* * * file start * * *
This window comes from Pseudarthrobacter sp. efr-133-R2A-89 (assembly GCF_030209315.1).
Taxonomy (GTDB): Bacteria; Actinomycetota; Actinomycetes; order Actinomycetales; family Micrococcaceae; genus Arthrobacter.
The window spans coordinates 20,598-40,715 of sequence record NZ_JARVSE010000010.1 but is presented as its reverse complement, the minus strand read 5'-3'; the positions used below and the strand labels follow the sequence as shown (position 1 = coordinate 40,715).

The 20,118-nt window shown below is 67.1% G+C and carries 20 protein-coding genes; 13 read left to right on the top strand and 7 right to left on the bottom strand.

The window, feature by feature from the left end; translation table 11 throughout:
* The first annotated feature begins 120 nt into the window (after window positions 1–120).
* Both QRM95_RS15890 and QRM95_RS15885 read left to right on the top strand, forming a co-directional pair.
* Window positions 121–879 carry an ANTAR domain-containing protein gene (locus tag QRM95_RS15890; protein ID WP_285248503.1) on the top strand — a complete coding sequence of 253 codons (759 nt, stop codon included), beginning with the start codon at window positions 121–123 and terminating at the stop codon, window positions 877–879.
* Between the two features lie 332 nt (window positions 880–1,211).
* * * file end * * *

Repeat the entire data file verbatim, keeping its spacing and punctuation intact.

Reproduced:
This window comes from Pseudarthrobacter sp. efr-133-R2A-89 (assembly GCF_030209315.1).
Taxonomy (GTDB): Bacteria; Actinomycetota; Actinomycetes; order Actinomycetales; family Micrococcaceae; genus Arthrobacter.
The window spans coordinates 20,598-40,715 of sequence record NZ_JARVSE010000010.1 but is presented as its reverse complement, the minus strand read 5'-3'; the positions used below and the strand labels follow the sequence as shown (position 1 = coordinate 40,715).

The 20,118-nt window shown below is 67.1% G+C and carries 20 protein-coding genes; 13 read left to right on the top strand and 7 right to left on the bottom strand.

The window, feature by feature from the left end; translation table 11 throughout:
* The first annotated feature begins 120 nt into the window (after window positions 1–120).
* Both QRM95_RS15890 and QRM95_RS15885 read left to right on the top strand, forming a co-directional pair.
* Window positions 121–879 carry an ANTAR domain-containing protein gene (locus tag QRM95_RS15890; protein ID WP_285248503.1) on the top strand — a complete coding sequence of 253 codons (759 nt, stop codon included), beginning with the start codon at window positions 121–123 and terminating at the stop codon, window positions 877–879.
* Between the two features lie 332 nt (window positions 880–1,211).